Yesterday’s private jet is today’s tofu dinner. At least that’s how it looks with American CEOs, who are coming out of the crisper to show off a brand-new lifestyle: joining the one percent of the United States population that abides by a vegan diet. Is veganism becoming the new polo club?
To PETA president Ingrid Newkirk, this really shouldn’t come as a surprise. “CEOs are smart,” she says. “There just hadn’t been enough exposure for people to glom onto this trend. The information is everywhere now.” When asked about casino resort and real-estate developer Steve Wynn going vegan, including the Humane Society in his will, and selling the Mirage Hotel and its dolphin tank, Newkirk remarked, “Having dolphins in a small tank outside a casino is crazy. Ordering vegetables is not.”
This certainly wasn’t the case five or ten years ago. “For years the gospel of the vegan convert centered on Teva wearers fighting for animal rights or on righteous punks sticking it to their parents at the dinner table,” Kevin Gray wrote in “The Rise of the Power Vegan” in last month’s issue of Men’s Journal. As recently as 2004, Dennis Kucinich garnered criticism when he ran for the Democratic Presidential nominee because of his vegan diet. Even then, “America” meant steak and potatoes, and not eating your eggs and bacon made some wonder if he was part of another political party or an unknown ethnic group. Now, three percent of the US adult population self-identifies as vegetarian, about nine million people, four times the vegetarian population in 1994. Business Week decided to look at the growing trend and answer some questions about “the rise of the power vegan.”
There are plenty of powerful people who go vegan for health reasons, most notably former President Bill Clinton who changed his diet this past spring after undergoing major heart surgery so he can reverse heart disease and live healthy enough to see his potential grandchildren. Wynn sees it as a kind of health insurance plan when he persuades his employees to give up meat, dairy and eggs.
For others, eating a plant-based diet is something that needs to be done for moral reasons, such as in the case of Twitter co-founder Biz Stone, who visited an animal rescue sanctuary in upstate New York and came home a vegan. Upromise CEO Tom Anderson is on the sanctuary’s board, and he says the only time his veganism becomes an issue is when potential business partners start trading hunting stories around him.
Then there are those who go vegan for love, or, to impress a girl, which is how Kucinich started 15 years ago. According to Business Week, “the rise of the power vegan coincides with the rise of the vegan second wife.” Case in point — Rupert Murdoch and former Viacom CEO Tom Freston.
Veganism also gives moguls a sense of control over their bodies that they already exercise everywhere else in their lives. Constant stress at work contributes to potential health problems, and while veganism isn’t a cure, it’s certainly a greater help than a meat-filled diet. In a country that loves its animal product industries, veganism is a challenge where a CEO can push himself to rise to the occasion. In a time when experience and time have become as valuable of commodities as money and consumption themselves, it makes sense that CEOs are amenable to adopting healthier lifestyles that eschew meat, eggs and dairy. In the long run, they see it as buying themselves more time and energy to continue the high-power lives they already enjoy.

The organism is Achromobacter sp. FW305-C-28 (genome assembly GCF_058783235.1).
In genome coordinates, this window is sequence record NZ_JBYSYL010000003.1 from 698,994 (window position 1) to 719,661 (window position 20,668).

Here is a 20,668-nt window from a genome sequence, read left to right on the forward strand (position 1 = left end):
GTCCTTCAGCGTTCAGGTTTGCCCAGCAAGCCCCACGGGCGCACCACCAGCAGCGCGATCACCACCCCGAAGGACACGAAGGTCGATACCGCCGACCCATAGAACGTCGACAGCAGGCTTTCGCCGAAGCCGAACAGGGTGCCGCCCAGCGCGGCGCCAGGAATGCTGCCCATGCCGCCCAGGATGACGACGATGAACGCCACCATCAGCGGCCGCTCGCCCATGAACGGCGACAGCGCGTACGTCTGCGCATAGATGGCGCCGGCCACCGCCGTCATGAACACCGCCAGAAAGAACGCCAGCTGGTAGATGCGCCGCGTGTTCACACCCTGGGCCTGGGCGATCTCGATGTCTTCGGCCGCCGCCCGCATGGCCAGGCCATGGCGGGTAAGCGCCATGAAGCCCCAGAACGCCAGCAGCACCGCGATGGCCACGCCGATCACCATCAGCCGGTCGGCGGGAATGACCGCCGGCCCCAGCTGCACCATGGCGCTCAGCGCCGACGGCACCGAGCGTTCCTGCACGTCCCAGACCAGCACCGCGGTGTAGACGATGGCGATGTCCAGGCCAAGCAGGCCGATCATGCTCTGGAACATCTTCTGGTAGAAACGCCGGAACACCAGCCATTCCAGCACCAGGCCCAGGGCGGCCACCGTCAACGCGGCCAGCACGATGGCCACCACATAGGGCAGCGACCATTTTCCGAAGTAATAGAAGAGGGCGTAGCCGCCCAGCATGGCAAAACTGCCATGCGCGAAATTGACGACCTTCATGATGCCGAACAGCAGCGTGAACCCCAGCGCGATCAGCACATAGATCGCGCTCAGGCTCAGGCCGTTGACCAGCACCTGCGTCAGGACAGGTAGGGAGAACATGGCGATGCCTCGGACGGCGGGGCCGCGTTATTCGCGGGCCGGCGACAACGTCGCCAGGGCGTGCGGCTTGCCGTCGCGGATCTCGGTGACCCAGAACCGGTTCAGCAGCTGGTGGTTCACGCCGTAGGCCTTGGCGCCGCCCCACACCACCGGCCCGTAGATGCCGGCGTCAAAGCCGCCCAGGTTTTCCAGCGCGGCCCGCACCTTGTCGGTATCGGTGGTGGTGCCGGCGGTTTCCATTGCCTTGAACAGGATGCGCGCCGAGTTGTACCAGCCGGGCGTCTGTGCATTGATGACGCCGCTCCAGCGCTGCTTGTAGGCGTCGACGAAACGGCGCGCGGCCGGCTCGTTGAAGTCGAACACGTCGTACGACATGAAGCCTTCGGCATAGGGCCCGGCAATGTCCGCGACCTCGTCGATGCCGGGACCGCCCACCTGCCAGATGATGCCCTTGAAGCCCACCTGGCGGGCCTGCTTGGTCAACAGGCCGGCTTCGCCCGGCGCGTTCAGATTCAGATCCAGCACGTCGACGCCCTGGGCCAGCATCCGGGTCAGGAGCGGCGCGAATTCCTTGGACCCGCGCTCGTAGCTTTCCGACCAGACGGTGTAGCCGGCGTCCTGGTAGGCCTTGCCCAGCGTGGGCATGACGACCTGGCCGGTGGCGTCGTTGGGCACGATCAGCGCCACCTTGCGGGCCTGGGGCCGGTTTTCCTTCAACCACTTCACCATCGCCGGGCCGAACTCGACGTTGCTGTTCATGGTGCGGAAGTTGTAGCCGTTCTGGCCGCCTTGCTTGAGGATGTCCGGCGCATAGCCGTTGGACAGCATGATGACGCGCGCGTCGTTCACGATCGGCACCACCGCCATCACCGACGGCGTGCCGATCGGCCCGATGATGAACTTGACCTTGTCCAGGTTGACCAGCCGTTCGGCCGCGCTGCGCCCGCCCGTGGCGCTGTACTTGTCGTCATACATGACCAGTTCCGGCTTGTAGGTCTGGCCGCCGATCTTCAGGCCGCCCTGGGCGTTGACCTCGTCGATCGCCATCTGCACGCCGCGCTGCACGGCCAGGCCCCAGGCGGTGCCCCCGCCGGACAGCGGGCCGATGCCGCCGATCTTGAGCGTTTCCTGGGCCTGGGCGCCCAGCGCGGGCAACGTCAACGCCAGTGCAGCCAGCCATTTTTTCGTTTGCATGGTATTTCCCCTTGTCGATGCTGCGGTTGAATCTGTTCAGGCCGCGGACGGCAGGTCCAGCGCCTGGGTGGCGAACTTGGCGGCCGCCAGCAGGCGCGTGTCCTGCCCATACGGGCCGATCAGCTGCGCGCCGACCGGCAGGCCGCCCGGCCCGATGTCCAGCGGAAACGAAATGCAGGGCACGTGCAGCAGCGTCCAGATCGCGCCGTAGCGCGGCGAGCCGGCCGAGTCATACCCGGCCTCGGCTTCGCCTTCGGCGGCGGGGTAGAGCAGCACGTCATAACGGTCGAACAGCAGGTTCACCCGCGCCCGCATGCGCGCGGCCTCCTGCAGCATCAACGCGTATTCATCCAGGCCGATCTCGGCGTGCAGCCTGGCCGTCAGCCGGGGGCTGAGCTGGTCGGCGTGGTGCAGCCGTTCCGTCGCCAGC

These CEOs aren’t an isolated case, but rather a reflection of the change in mainstream male attitudes towards vegan diets. For a long time, a “manly” diet consisted of meat, and vegetables were more of a delicate, female-like delicacy. Society, therefore, was brainwashed into believing veganism might as well have been the dietary version of emasculation. Carol J. Adams’ The Sexual Politics of Meat, went so far as to connect the links between meat eating and male domination and argued veganism as a more feminist diet. Yet with direct medical costs that can be attributed to meat consumption rising to $30-60 billion per year, choosing vegetables over steak is no longer a “feminine” decision, but a smart one. Now, male baby boomers are “embracing a restrictive lifestyle to look better, rectify a gluttonous past, or cheat death,” Kathleen Pierce wrote in The Boston Globe, labeling these men as “hegans.”
Regardless of the reasons, the fact that more and more of America’s elite are joining in on the vegan movement shows that a lifestyle free of animal products and by-products isn’t just for hippies or contrarians, as it has been portrayed for years. With these powerful converts comes more acceptance of veganism in the mainstream culture, as well as more awareness for the reasons why people choose to base their diets on plants rather than animals.
So who are some of these power vegans? Take a look below:
1. Steve Wynn, American casino resort and real-estate developer who has been credited for re-surging and expanding the Las Vegas Strip in the 1990s
2. Russell Simmons, co-founder of hip-hop label Def Jam and creator of clothing lines Phat Farm, Argylculture, and American Classics
3. Former President Bill Clinton, who now runs the William J. Clinton Foundation
4. Bill Ford, Executive Chairman of the Board for Ford Motor Company
5. Biz Stone, co-founder and creative director of Twitter
6. Joi Ito, venture captalist, CEO of Creative Commons, and General Partner of Neoteny Labs
7. John Mackey, CEO of Whole Foods Market
8. Mort Zuckerman, real estate magnate
9. Mike Tyson, yes the Mike Tyson, who has traded ear-biting for pigeon tending in Arizona
10. Alec Baldwin, who plays a CEO in 30 Rock, but also keeps a public profile off-screen in animal rights activism
Photo courtesy of Center for American Progress Action Fund via Flickr